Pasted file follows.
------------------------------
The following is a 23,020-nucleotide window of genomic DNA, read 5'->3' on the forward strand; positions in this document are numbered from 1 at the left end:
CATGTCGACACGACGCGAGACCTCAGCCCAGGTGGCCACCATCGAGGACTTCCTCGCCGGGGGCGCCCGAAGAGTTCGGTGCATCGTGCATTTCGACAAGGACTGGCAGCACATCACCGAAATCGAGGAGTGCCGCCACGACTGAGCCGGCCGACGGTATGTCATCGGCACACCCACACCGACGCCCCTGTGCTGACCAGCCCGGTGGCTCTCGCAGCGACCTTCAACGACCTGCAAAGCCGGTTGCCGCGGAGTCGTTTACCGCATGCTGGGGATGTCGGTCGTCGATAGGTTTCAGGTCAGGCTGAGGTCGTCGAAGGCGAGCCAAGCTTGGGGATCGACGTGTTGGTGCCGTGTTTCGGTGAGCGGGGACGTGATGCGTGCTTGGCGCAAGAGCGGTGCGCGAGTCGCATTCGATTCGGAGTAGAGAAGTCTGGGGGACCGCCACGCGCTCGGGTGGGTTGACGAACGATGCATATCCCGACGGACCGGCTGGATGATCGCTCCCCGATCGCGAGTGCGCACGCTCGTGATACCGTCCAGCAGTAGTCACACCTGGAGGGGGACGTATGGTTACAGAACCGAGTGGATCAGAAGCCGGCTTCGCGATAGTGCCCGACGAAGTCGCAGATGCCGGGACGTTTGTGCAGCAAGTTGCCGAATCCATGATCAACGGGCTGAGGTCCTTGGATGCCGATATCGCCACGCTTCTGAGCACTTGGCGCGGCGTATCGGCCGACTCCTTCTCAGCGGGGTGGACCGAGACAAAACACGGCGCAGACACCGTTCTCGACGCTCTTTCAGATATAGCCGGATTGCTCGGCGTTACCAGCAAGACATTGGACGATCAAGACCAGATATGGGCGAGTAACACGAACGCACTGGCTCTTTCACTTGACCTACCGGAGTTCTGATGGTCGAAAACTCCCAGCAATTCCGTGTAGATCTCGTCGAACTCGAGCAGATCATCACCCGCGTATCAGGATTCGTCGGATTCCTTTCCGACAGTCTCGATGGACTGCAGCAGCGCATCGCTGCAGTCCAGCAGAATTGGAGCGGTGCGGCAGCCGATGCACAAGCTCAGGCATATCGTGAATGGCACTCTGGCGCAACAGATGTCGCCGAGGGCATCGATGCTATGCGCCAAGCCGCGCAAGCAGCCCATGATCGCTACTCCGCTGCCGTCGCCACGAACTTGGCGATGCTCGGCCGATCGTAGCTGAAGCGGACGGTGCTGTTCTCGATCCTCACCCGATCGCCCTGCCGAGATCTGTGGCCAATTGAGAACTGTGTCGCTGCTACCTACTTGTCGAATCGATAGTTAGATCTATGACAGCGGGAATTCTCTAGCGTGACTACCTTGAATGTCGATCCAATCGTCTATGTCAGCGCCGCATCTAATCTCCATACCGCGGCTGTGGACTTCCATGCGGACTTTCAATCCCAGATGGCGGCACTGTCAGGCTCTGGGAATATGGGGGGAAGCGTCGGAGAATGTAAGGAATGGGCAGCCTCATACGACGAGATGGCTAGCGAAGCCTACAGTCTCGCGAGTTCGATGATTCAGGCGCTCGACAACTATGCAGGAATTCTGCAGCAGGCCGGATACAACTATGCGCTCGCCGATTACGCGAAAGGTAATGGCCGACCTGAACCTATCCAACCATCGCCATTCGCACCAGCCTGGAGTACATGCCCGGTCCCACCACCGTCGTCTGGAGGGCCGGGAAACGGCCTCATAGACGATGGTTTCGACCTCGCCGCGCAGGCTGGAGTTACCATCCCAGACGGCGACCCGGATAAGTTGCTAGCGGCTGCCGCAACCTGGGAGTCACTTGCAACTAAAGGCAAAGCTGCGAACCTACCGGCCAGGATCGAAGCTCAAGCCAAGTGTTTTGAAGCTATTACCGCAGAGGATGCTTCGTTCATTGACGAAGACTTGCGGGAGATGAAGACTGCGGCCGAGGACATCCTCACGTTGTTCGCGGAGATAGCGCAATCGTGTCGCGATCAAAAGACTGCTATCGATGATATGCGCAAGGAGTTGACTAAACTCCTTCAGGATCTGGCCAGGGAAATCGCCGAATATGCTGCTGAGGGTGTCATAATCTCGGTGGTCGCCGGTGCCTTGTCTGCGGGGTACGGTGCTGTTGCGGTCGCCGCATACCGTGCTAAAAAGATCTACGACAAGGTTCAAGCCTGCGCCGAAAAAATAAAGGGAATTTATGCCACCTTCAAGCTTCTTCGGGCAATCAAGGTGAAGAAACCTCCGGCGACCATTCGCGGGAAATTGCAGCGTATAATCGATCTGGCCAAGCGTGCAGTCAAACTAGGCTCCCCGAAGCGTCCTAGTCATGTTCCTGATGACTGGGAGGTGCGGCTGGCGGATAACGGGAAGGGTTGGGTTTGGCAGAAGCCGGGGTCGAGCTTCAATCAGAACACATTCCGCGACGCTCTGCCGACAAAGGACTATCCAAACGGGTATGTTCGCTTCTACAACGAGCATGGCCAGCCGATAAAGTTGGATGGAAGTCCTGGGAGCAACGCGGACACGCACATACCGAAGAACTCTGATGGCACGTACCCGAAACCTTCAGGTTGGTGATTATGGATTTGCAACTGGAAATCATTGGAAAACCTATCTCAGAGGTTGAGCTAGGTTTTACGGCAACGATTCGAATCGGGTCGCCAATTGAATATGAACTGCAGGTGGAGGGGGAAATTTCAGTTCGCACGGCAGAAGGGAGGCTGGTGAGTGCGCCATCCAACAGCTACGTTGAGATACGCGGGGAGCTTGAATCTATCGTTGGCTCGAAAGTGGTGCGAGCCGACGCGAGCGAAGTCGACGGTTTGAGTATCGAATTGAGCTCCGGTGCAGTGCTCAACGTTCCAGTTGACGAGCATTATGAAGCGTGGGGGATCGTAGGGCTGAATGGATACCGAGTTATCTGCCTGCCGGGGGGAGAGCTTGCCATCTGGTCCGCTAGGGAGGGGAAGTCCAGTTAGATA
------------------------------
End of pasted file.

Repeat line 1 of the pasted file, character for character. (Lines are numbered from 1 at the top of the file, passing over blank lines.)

The following is a 23,020-nucleotide window of genomic DNA, read 5'->3' on the forward strand; positions in this document are numbered from 1 at the left end: